The Pros and Cons of Biofuel

859 WordsFeb 2, 20183 Pages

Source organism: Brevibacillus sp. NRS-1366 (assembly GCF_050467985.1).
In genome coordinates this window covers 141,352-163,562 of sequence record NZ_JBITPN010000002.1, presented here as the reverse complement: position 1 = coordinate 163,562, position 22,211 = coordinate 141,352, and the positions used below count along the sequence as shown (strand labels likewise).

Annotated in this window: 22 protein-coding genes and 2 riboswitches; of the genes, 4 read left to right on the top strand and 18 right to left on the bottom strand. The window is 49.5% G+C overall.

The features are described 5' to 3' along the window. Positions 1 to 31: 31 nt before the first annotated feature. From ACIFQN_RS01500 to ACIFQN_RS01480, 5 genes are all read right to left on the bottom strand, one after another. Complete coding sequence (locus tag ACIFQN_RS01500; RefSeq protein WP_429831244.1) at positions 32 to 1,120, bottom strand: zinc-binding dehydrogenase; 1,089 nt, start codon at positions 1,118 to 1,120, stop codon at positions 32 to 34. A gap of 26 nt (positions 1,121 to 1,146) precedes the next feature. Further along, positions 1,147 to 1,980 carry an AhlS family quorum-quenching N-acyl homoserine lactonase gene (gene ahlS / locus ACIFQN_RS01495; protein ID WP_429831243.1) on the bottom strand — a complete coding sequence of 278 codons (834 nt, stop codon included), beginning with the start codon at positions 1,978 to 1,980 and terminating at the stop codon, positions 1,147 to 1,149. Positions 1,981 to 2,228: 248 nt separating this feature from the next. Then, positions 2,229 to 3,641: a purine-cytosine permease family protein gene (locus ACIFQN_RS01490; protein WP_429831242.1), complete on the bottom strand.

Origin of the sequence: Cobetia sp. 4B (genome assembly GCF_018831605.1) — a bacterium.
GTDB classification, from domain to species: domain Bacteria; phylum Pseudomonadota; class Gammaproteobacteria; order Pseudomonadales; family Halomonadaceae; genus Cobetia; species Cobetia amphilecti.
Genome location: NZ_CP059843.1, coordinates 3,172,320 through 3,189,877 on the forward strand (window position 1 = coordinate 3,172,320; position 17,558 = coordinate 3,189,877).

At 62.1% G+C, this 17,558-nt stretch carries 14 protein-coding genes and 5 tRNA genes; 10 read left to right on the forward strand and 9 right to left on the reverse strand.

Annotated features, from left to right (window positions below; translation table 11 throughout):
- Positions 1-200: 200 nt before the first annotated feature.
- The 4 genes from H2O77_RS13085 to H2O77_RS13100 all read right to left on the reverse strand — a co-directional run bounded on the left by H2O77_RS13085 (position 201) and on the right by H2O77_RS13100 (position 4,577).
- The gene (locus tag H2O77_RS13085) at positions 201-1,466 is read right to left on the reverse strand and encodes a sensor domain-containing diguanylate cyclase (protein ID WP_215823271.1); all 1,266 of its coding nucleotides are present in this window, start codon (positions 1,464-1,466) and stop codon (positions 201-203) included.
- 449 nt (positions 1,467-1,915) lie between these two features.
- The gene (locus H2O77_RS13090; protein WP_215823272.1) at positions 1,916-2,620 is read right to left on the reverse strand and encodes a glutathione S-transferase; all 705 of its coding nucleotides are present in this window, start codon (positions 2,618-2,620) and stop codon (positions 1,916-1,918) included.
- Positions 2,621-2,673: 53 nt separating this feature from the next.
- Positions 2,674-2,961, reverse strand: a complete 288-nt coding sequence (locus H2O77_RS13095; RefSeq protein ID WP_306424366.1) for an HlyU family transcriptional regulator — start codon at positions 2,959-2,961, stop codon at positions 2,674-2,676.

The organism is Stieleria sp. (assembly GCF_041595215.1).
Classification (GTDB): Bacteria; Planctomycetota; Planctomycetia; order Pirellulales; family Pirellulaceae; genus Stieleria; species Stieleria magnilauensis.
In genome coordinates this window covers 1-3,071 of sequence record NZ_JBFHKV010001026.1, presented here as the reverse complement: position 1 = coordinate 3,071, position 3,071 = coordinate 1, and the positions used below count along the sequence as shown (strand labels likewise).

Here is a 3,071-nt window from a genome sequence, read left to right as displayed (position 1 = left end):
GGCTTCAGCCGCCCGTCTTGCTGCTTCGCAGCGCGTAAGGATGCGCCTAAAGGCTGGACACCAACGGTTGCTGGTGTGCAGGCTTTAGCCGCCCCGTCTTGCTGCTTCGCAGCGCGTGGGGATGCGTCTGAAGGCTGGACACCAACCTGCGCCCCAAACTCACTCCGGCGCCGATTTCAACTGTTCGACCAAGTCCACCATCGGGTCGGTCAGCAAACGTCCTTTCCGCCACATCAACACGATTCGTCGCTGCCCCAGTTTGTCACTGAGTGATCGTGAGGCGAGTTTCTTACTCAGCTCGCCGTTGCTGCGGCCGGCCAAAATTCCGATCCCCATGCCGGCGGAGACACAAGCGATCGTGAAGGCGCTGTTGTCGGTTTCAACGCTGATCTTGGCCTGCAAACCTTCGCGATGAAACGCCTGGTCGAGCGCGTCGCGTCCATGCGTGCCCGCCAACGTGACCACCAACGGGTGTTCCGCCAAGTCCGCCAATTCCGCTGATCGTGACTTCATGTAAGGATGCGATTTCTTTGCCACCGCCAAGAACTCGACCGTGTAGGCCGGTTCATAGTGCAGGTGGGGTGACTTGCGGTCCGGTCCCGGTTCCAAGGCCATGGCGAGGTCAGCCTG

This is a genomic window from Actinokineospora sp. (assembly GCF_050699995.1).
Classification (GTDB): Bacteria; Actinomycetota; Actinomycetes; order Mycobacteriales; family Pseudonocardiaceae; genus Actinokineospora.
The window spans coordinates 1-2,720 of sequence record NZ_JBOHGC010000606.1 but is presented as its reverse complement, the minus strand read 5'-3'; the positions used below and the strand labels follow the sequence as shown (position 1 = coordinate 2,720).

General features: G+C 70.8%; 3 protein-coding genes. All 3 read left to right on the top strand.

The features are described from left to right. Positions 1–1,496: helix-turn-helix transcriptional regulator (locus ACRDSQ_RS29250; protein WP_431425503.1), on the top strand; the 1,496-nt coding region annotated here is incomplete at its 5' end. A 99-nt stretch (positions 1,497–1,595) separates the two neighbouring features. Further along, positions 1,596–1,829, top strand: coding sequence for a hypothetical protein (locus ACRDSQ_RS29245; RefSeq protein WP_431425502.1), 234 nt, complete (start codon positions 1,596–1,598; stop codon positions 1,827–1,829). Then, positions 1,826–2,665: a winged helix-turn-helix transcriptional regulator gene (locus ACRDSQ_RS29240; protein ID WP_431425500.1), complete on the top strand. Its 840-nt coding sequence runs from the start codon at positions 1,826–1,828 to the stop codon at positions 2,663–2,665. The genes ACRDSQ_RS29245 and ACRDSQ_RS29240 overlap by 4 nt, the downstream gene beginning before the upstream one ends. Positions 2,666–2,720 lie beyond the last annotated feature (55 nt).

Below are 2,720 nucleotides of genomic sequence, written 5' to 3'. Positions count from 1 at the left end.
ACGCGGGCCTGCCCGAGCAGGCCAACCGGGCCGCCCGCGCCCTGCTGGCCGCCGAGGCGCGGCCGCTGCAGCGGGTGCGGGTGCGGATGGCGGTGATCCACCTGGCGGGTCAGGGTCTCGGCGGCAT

Biofuel is a natural alternative fuel created from carbon fixation. Carbon fixation happens in both living and dead material and is known as biomass conversion. In other words, Biofuel uses naturally grown plant matter or plant-derived materials, (biomass) to convert energy and must contain over 80% renewable matter. The biomass can then be converted in three different ways: thermal, chemical, and biochemical. The conversion of biomass creates fuel in solid, liquid, and gas form. The product of this process creates biofuel. Biofuels have increased in popularity as the rise of oil prices and with the push for alternative energy. Types of Biofuel There are first-generation fuels are second-generation fuels. The first generation fuels break down into Ethanol, Biodiesel, Green diesel, vegetable oil, biogas, etc. To be considered a first-generation fuel it must be made from sugars, starch or vegetable oil. In contrast to first-generation fuels, the second-generation fuels are more advanced and made from more complex elements. There are three main types of biofuels, (ethanol, biodiesel, biomass) and depending on how they are created determines each. (Wikipedia). Ethanol is produced by corn and sugarcane by a process called enzyme digestion to release sugars from stored starches. It is the primary biofuel world wide because it can go directly into the gasoline tank, but specifically in Brazil. (Wikipedia). Biodiesel is produced from oil and animal oil. Some companies even

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